icloud ▪ June 3

When Apple Watch and Watch OS 1.0 shipped in April, the definite omission of an Apple Reminders app on the platform was particularly surprising to me. The Apple Watch User Guide even highlights the app’s absence:

There’s no Reminders app on Apple Watch, but Apple Watch notifies you of reminders you create in the Reminders app on your iPhone—and on any other iOS device or Mac that’s signed in using your Apple ID. Also, you can create reminders using Siri on Apple Watch.

Creating and responding to reminders is fine, but my girlfriend and I use a shared iCloud Reminders list for our grocery list, and being able to glance at the watch as you walk through the supermarket without pulling out the iPhone is an ideal use case for Apple Watch. Fortunately, Flexibits has developed a new version of its Fantastical app for iPhone that brings the full Reminders experience to Apple Watch, fulfilling an important use case for the watch I had in mind before it arrived.

Fantastical for Apple Watch also brings the excellent streamlined calendar list view to the watch, complete with the app’s easy-to-use natural language parsing feature that sets it apart from Apple’s own calendar app… expand full story

icloud ▪ June 2

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Update 2 9:45PM ET: Users this evening again reported issues centered around iCloud. The outage affected all store services, according to Apple’s status page. It appears to have been resolved, however, with the exception of Game Center.

Update: After about an hour of downtime and still with no admission from Apple of anything ever having gone wrong, iCloud services seem to be coming back online now.

Despite being listed as fully functional on Apple’s status page, it seems iCloud is once again down for many users. Reports across Twitter and in our own experience here at 9to5Mac have verified that iCloud and the App Store (and possibly other Apple services) are currently down.

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icloud ▪ May 29

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Google Photos

My relationship with Apple’s hardware is simple: I’m happily locked in, and not changing platforms any time soon. But my relationship with Apple’s software is complex: I want to love it, but every time Apple decides to “throw everything away” and “start over” with an app, it’s disruptive — and for many users, unnecessary. From my perspective, users weren’t complaining that Apple’s popular photo apps iPhoto or Aperture were hopelessly broken or even deficient in major ways, yet Apple discontinued both of them last month to release Photos, a bare-bones alternative no one seems to love. On the relationship scale, I didn’t abandon Aperture; Aperture abandoned me (and a lot of other people).

So yesterday’s announcement of the free cross-platform photo and video storage app Google Photos couldn’t have come at a better time. Apple has struggled to explain why it now offers two separate photo syncing services, neither with the virtually unlimited photo and video storage Google is now giving users — notably all users, including Mac and iOS users. Moreover, Apple has offered no sign that it’s going to drop the steep fees it’s charging for iCloud photo storage. With WWDC just around the corner, Apple has a big opportunity to match Google’s photo and video initiative, thrilling its customers in the process. If that doesn’t happen, I’m moving my collection into Google Photos, and not looking back…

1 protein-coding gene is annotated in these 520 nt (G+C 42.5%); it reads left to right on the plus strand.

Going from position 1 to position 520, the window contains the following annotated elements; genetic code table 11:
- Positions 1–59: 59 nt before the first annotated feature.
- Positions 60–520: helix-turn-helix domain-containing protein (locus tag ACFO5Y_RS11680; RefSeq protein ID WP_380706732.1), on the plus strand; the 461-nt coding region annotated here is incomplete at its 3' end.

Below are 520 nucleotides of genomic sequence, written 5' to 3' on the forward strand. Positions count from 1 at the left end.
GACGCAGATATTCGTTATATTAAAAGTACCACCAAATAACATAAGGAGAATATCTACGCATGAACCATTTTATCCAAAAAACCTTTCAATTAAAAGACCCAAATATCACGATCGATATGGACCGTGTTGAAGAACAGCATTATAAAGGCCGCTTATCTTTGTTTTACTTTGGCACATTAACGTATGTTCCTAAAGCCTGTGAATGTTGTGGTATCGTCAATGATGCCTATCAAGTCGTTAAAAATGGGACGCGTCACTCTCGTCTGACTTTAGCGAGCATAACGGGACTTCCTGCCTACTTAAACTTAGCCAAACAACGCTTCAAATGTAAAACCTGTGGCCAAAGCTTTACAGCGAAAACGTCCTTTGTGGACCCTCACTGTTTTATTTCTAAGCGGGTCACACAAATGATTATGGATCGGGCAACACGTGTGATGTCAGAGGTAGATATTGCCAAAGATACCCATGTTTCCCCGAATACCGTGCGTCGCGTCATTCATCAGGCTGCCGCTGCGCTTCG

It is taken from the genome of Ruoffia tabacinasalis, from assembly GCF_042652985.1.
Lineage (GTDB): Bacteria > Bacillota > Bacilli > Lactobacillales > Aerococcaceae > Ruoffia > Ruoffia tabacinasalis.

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Spark

Readdle today released a new addition to its giant collection of productivity apps for iOS with the debut of Spark. Spark is described in short as “fast and smart email for your iPhone” while its core features include tons of customization options and intelligent notification and filtering options that help take the stress out of email. Though Spark is only the latest third party email app to land on the iPhone, it is the first solid email client I’ve used on the Apple Watch so far. How does it compare to Apple’s own Mail app in this case? expand full story

icloud ▪ May 25

icloud ▪ May 21

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Update: As of 6.30am PT, Apple had updated its status page as showing all services back to normal. The company said that 40% of users had been affected.

Apple’s system status page is showing a substantial issue with iCloud services, the problems affecting eleven different services and persisting for four hours and counting at the time of writing.

While Apple lists the services as “may be slow for some users,” many users are reporting that the services are either completely unavailable or time-out when attempting to login …  expand full story

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